ProQuest® Congressional Help - Stage 4: The Committee Votes to Report the Bill
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Stage 4: The Committee Votes to Report the Bill

Vote to Report Bill

When a full committee orders a bill reported, a few steps must be taken that will result in another version of the bill, as well as a committee report, being printed. One step is the writing of the report, which can take weeks or even months, and the filing of the report with the clerk of the full Chamber (House or Senate). Until it is officially filed, neither the bill text nor the committee report can be printed by the GPO but will be available on ProQuest® Congressional as they are released by the GPO.


Not every bill ordered reported makes it to this stage. If the report isn't written and filed, the bill dies just as if it had not been ordered reported at all.

A reported bill generally is printed only after all the committees to which it was referred have ordered it reported. Reported bills printed by the GPO will be available at the same time on ProQuest Congressional. The printed version may contain text that has been struck through, indicating language that has been removed by the committee. If the bill has been reported by more than one committee, the printed version can have both stricken text as well as text in different type fonts, to differentiate between each committee's amendments. Online services have adopted assorted conventions to represent the various type fonts or stricken text of a printed bill. In ProQuest Congressional, additions to bill text are shown by an asterisk (*) at the beginning and end of each line; deletions of text are noted by squared brackets [ ] at the beginning and end of each line.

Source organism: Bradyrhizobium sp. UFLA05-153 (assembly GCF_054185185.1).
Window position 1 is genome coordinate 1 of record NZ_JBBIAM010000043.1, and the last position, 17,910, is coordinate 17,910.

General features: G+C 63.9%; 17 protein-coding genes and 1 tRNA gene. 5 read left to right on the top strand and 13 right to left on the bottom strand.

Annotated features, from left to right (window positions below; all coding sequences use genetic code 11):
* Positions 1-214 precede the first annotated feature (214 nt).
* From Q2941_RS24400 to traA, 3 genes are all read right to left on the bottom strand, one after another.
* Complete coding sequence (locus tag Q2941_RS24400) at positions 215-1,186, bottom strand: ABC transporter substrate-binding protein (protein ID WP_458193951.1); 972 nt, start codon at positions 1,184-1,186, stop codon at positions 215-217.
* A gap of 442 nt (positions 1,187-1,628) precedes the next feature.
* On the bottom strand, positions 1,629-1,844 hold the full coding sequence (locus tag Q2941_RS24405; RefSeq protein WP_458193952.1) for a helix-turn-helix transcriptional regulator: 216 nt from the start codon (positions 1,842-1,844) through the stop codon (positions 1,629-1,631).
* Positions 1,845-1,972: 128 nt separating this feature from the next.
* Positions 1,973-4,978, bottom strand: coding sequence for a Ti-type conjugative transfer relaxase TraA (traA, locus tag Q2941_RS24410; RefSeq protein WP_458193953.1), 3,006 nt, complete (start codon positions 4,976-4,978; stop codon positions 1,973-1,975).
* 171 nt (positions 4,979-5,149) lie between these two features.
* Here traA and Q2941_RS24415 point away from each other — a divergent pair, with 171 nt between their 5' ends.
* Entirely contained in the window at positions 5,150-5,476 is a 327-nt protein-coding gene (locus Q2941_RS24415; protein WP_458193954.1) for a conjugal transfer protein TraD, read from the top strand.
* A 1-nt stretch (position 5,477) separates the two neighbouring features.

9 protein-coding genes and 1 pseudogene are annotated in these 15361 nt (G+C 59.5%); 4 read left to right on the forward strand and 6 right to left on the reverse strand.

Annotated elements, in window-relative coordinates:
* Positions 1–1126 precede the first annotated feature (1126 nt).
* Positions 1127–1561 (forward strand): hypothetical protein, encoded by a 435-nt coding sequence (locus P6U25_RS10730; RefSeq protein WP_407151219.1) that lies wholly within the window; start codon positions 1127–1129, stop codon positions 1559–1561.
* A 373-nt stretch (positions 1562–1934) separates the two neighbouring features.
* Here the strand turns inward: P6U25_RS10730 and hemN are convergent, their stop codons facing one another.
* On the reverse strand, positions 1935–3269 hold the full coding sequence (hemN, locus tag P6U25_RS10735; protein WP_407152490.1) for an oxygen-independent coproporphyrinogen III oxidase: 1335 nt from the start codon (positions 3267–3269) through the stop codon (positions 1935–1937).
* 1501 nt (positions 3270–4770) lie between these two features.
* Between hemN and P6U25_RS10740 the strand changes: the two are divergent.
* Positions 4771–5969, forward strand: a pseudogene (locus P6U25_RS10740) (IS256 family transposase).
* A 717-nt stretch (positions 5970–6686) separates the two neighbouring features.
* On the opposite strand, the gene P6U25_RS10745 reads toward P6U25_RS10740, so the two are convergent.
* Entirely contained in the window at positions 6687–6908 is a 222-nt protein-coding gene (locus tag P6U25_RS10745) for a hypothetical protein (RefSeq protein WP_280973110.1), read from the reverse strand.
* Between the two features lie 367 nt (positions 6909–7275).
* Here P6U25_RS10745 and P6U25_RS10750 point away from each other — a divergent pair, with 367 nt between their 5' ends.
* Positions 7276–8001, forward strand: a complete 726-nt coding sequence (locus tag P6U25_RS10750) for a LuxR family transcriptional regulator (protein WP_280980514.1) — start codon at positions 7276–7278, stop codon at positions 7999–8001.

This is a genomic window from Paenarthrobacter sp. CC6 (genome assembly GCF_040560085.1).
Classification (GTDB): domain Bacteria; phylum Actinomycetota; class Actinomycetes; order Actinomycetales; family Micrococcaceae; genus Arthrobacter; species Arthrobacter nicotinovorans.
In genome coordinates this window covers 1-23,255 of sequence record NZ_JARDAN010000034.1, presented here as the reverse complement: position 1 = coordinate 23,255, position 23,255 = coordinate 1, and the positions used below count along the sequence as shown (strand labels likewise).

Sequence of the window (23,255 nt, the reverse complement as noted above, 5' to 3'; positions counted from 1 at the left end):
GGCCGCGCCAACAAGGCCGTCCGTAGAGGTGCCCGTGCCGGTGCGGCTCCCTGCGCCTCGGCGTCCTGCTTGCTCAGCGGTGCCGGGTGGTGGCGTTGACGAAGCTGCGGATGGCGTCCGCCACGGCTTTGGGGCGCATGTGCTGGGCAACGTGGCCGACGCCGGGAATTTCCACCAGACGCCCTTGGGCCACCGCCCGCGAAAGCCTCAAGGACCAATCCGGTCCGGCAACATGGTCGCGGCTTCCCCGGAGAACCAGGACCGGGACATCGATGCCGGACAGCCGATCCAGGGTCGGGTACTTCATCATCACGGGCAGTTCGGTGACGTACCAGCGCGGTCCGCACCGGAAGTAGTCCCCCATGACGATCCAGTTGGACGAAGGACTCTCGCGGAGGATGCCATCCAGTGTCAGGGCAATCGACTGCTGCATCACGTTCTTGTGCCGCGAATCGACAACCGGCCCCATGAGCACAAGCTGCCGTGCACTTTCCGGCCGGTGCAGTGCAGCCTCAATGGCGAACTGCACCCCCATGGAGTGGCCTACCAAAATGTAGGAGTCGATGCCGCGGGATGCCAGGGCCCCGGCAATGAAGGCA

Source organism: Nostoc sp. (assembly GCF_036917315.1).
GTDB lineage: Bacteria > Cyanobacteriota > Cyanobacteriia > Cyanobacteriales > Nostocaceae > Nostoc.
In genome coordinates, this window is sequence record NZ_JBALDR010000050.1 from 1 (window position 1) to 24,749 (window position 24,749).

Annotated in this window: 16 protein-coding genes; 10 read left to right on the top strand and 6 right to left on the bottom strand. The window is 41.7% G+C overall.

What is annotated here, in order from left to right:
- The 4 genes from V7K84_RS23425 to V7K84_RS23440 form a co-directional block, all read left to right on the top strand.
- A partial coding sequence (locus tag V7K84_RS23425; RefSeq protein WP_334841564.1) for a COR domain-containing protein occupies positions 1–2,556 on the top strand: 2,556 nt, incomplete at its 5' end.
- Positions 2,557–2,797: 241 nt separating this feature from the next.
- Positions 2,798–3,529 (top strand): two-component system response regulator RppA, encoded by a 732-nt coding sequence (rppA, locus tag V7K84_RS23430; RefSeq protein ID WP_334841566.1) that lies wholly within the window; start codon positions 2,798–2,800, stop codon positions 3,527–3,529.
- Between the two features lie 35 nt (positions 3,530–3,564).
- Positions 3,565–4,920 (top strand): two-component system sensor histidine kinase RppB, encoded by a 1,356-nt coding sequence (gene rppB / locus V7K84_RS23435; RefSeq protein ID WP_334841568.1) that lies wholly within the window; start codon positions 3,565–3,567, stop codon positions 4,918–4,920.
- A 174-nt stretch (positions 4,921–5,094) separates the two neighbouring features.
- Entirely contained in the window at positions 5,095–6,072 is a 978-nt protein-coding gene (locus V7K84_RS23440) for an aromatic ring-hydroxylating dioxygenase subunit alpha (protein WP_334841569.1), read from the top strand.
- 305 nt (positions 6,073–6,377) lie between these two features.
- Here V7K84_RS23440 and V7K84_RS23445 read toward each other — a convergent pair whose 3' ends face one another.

If the bill has been referred to more than one committee, they all go through the same process, with each committee issuing its own report. However, the various committee versions are bundled into only one bill print.


The report is printed within a few days of being filed, and is available on ProQuest Congressional as soon as it is printed. A report can contain a discussion of the committee's recommendations, a history of legislative actions on the bill up to the time it was reported, and minority or dissenting views on the reported bill from committee members.

It can also contain bill language in two forms: text of the bill as amended and reported (appears at the beginning of the report), and text of the law as it would appear if the bill is enacted as reported (appears at the end of the printed report). This can be confusing when the report is viewed in electronic format. If you see bill language in a report online, be sure you know where you are in the report so you know which type of text you are viewing.

Once the report has been filed, the bill is available for consideration by the full Chamber. The majority party leadership decides when, or even if, to bring it before the full Chamber for debate, based on their political agenda and estimates about the bill's likely success. They are not required to schedule debate on any bill that has been reported.

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